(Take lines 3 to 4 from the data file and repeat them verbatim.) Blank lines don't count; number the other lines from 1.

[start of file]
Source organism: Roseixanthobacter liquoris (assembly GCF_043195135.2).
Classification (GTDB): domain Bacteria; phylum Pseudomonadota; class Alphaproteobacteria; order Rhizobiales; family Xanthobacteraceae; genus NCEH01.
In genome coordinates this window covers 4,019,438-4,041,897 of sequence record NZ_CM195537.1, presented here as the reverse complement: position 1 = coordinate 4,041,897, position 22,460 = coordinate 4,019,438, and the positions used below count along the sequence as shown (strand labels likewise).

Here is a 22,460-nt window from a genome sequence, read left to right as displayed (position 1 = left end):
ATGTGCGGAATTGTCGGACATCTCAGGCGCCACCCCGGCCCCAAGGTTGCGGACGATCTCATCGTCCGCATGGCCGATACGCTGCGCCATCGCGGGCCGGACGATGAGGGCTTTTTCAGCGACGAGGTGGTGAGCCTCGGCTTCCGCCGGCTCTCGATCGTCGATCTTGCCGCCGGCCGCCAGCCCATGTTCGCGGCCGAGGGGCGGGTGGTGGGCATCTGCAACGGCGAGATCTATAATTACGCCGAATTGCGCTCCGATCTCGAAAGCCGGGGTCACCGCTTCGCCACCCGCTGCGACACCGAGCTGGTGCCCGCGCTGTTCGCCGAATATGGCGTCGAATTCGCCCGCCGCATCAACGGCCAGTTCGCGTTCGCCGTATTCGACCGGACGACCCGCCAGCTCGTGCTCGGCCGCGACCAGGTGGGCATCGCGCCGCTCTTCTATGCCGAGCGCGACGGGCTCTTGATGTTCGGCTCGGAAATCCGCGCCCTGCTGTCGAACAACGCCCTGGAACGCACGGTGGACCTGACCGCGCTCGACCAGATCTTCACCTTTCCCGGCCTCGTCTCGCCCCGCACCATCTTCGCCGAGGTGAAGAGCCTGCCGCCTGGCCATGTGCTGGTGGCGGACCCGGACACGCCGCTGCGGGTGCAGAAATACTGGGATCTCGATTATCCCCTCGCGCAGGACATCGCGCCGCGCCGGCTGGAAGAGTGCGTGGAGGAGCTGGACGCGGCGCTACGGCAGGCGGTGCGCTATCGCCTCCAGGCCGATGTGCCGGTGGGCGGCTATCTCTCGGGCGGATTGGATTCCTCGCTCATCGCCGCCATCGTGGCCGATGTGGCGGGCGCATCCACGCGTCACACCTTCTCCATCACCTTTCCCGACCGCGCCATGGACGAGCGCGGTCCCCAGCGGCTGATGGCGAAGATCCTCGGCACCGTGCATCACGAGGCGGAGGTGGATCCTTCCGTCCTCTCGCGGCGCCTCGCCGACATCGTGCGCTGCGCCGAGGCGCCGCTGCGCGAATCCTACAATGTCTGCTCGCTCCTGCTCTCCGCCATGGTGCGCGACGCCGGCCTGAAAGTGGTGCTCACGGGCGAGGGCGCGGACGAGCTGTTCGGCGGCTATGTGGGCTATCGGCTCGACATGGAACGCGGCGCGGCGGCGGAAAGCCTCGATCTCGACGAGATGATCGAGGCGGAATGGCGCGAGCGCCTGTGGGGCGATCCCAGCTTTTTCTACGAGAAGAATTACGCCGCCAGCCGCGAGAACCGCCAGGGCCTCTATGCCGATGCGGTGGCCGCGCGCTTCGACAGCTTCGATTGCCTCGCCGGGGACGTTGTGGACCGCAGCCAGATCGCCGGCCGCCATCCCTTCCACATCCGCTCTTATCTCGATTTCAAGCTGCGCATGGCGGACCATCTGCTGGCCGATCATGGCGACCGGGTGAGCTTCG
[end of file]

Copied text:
In genome coordinates this window covers 4,019,438-4,041,897 of sequence record NZ_CM195537.1, presented here as the reverse complement: position 1 = coordinate 4,041,897, position 22,460 = coordinate 4,019,438, and the positions used below count along the sequence as shown (strand labels likewise).

Here is a 22,460-nt window from a genome sequence, read left to right as displayed (position 1 = left end):